Thursday, April 17, 2008

Dear Competition,

Dear Competition,

Stuff I've always wanted to know but have  been too terrified to ask you:

1) Have you ever thought about killing a client? 
No, really. I mean like a genuine homicide. With blood and everything.  And you meet with somebody you found on Craig's list at a scary bar, to work out details? And then they turn out to be an undercover cop? And it makes you pause and ask yourself if it was really worthwhile to get this worked up about a last-second cancellation? And you find out that sometimes it is not good PR to make the front page?

2) Have you ever felt like you are the stupidest person in the world? 
Like everyone else is ten million years ahead of you? Like you just made the biggest turd sandwich of your career? Like you're pretty sure everyone knows what a complete Gomer you are? 

No? Nah, me neither. 

3) Have you ever completely blown it and then lied your ass off to cover it?
I'm just asking. In a hypothetical sense.

4) Have you ever faked that you were busy?
When you were actually just getting your oil changed? And the service dude screws it up by yelling "You want new wiper blades too?" 

Bonus points if you had to take a call while you were naked. For any reason.

Well, except THAT reason.

5) Have you ever had to pretend that you did not care? 
If the other guy landed that killer assignment? But inside you were screaming "I hate them all! Fools! Can they not see how right I am for this! I hope the rental car explodes and kills them all!"

Bonus points if fortune suddenly turns back your way and you get the gig and you are certain that the other guy is now cursing you.

6) Do you ever feel like quitting? 
And going into insurance like your Dad told you to 30 years ago but you were too stupid and dreamy and stubborn and stupid to listen to sound advise?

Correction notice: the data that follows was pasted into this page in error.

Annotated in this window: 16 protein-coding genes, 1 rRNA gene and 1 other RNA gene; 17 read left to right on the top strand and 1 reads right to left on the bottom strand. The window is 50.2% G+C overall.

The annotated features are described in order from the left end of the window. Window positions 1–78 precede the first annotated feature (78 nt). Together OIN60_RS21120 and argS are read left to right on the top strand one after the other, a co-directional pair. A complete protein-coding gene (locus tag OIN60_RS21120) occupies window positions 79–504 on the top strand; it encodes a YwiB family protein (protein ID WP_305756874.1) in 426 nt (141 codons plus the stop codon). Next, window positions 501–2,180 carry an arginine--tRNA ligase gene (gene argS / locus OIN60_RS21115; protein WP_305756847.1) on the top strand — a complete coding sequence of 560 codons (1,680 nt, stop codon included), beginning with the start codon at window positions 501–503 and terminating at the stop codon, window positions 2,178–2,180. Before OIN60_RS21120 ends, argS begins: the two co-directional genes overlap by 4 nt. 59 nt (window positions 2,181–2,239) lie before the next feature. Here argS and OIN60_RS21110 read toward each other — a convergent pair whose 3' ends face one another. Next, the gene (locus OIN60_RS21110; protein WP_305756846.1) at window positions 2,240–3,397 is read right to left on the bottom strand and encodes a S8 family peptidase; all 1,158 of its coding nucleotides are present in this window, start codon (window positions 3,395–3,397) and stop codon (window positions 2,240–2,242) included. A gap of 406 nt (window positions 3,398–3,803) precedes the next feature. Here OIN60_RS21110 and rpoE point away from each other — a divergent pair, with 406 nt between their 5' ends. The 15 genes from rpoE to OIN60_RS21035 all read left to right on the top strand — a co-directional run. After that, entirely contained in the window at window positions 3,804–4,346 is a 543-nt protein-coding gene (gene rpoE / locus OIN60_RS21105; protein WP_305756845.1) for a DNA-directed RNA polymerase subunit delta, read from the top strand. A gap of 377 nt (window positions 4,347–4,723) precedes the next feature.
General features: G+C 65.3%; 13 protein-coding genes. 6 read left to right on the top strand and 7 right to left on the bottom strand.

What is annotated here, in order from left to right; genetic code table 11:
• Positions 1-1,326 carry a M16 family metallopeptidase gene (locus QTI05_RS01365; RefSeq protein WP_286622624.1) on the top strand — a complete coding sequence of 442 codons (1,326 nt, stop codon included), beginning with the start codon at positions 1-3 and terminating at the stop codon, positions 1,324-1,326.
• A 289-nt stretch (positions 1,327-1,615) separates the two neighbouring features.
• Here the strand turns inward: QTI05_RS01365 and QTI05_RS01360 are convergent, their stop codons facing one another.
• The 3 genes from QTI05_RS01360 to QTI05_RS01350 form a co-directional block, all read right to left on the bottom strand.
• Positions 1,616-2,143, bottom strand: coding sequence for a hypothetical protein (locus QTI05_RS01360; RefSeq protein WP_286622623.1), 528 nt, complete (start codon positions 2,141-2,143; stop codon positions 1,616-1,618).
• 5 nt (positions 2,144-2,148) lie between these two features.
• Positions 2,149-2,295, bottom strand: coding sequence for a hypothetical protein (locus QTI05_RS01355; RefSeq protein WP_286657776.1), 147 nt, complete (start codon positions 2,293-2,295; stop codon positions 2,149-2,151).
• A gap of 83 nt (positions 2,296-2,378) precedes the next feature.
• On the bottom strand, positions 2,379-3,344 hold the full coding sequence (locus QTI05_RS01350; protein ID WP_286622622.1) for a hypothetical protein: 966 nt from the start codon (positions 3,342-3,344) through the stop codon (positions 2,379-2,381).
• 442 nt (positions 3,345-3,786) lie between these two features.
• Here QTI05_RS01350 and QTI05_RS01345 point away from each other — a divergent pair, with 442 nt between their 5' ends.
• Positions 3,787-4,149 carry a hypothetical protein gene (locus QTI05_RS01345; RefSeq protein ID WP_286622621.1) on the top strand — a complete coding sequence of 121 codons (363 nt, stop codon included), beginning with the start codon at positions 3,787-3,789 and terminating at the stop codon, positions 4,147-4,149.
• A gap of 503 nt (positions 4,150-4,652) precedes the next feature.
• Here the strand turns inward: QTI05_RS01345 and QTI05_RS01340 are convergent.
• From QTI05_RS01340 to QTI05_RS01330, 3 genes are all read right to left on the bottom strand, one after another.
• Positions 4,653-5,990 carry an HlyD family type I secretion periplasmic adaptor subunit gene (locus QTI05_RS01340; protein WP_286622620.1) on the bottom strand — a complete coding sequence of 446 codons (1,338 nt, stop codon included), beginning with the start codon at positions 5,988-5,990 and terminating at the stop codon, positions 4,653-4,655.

Really?! What a coincidence....

7) Does it ever bug the hell out of you?
That even after all this time, after all these winning jobs you've nailed, after all the other competitors you've outlasted,  even after all that you still have to market your ass off? That the youngsters out there don't know who you are and that all the rules have changed and that you were just getting the hang of things and then Boom!

Not that your getting old or anything.

I'm just saying....

Sunday, April 6, 2008

Farewell Mr. Heston

I had the privilege to photograph him in Indianapolis for Eli Lillly and the ultra cool folks at Creative Street. We shot at a mansion rented for the occasion.

We had a shot with him on a stairway, slowly walking down as he spoke to the camera.  It was a long narrative from the script, requiring him to pause, gesture, and inflect just the right way at just the right times. First shot of the day, first take of the scene. He absolutely nailed it on the first take. Perfect. The director kind of squeaked "Uhm, OK. Let's get one more take, just for back up." He then told us that he was relieved because his knees were completely shot from a lifetime of playing tennis.

He regaled us with stories about Cecil B. DeMille, Orson Welles, and other serious Names from his career. We learned about his marching with MLK when that was a very risky thing to do. He said he still grieved for MLK and the lost promise of a life too short.

While he was casually visiting with the client, in-between takes, I moved in to get some candids. When he became aware of my shooting, he stopped in mid-story and turned to me. Very calmly and politely he said "Sir, I would ask that you kindly refrain from photographing me right now while I am visiting with these fine people. After we are done here, I will be more than happy to pose for you." But he said this in his natural Moses voice. It was all I could to squeak "Yes sir."

He could read a recipe and give it gravitas.

It so happened that we rode to the Indy airport together. It was so cool to watch the sky cap and everyone else just freeze in awe when they recognized him. He was unfailingly polite and respectful to all.

I will always remember him as a man of dignity and grace. We have lost a real class act.

My portrait of him, autographed by him, is one of my most prized artifacts of my career.